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Buddy Rich



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Buddy Rich was perhaps unmatched when it came to the combination of playing solos with speed and power.  His innovation didn't match his ability (as say, compared to Tony Williams or Elvin Jones), but his raw speed was incredible!  He was born in 1917 and was a prodigy.  He was born into a show-biz family and began playing vaudeville at the age of 18 months as "Traps, the Drum Wonder" and was playing on Broadway at the age of 4 under the name "Infant Taps."  He was completely self-taught.

He played with many of the major swing bands in the Thirties and early Forties, such as Harry James, Tommy Dorsey, Artie Shaw, Bunny Berrigan, and Benny Carter.   By the mid-Forties he had easily dethroned his friend Gene Krupa as the "King of Drummers."  He also played in smaller settings, such as on the trio recording with Lionel Hampton and Art Tatum, where he more than held his own, and with Charlie Parker, Lester Young, and Dizzy Gillespie, though he was more of a swing drummer than a bebop drummer.  In the Fifties, he led his own small groups and also displayed his singing.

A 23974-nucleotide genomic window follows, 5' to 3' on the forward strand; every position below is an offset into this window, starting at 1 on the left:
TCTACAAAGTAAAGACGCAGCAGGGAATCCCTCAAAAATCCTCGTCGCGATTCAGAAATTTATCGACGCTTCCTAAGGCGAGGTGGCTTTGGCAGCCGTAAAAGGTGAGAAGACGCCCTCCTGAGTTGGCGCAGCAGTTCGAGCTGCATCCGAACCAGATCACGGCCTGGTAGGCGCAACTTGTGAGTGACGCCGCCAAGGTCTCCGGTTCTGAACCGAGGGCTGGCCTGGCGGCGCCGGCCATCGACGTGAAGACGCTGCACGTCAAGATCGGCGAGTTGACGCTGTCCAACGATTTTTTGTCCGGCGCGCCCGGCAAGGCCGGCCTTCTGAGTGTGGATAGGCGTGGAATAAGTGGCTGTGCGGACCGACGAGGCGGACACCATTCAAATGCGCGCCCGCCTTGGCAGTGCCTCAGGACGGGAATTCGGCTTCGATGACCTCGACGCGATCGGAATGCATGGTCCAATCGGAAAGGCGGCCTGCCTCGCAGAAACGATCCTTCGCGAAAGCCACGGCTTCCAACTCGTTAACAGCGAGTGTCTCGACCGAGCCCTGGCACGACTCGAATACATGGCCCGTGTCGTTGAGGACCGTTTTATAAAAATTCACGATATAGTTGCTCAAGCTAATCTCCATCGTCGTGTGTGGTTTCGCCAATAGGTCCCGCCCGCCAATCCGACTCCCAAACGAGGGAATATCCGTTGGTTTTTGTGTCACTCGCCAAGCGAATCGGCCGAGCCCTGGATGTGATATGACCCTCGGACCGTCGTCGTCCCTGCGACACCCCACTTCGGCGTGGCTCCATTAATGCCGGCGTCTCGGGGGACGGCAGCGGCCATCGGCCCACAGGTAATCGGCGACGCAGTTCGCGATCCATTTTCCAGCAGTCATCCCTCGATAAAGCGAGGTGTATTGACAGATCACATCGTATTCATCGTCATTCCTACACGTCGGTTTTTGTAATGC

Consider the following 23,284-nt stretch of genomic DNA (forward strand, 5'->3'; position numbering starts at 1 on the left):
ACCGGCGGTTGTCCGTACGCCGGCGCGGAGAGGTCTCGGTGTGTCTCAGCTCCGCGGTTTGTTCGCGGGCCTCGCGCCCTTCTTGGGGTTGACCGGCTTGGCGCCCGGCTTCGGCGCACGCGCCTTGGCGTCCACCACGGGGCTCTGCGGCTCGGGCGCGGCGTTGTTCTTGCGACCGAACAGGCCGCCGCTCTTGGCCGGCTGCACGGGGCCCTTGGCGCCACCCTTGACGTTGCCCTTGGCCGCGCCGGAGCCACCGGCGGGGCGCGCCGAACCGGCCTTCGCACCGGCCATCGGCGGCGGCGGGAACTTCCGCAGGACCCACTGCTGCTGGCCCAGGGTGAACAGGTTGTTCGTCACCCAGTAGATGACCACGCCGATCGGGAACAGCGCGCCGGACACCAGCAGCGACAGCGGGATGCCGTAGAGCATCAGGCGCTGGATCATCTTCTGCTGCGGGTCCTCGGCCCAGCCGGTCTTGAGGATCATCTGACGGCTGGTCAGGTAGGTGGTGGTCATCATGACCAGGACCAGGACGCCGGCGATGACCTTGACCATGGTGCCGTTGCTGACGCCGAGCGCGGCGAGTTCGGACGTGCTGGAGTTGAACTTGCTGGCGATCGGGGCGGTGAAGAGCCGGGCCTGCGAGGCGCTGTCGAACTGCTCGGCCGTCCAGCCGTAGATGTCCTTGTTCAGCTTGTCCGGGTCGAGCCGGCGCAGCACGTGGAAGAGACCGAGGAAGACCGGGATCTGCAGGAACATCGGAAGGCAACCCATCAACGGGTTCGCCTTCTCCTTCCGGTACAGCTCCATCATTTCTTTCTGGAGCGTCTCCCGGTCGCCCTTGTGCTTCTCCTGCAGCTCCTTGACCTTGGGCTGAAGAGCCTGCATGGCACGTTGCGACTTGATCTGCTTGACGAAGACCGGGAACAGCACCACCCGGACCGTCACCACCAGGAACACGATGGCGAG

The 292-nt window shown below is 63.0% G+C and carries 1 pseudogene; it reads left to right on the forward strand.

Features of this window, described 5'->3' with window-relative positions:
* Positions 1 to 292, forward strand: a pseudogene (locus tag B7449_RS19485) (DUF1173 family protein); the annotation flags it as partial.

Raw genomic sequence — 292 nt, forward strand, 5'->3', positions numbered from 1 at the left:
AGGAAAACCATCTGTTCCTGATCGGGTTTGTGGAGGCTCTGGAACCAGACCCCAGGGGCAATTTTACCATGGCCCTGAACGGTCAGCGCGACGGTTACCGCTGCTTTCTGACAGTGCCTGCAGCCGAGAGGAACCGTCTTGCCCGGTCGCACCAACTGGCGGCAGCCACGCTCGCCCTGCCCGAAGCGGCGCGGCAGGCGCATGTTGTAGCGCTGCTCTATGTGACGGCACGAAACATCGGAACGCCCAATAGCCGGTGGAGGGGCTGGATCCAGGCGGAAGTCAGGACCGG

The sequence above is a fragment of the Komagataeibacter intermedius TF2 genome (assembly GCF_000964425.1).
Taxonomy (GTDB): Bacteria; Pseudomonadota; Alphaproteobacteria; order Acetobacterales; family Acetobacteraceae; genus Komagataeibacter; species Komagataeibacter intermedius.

In 1959, he suffered a heart attack, but that only slowed him down briefly.  He contemplated becoming a full-time singer, but never gave up the drums.  In the late Sixties, he bucked the trend and formed a roaring big band, which he re-formed in 1975.  He toured heavily into the mid-eighties, but he died in 1987.

For more Buddy Rich information, check out this site:

Buddy Rich - a fan's tribute

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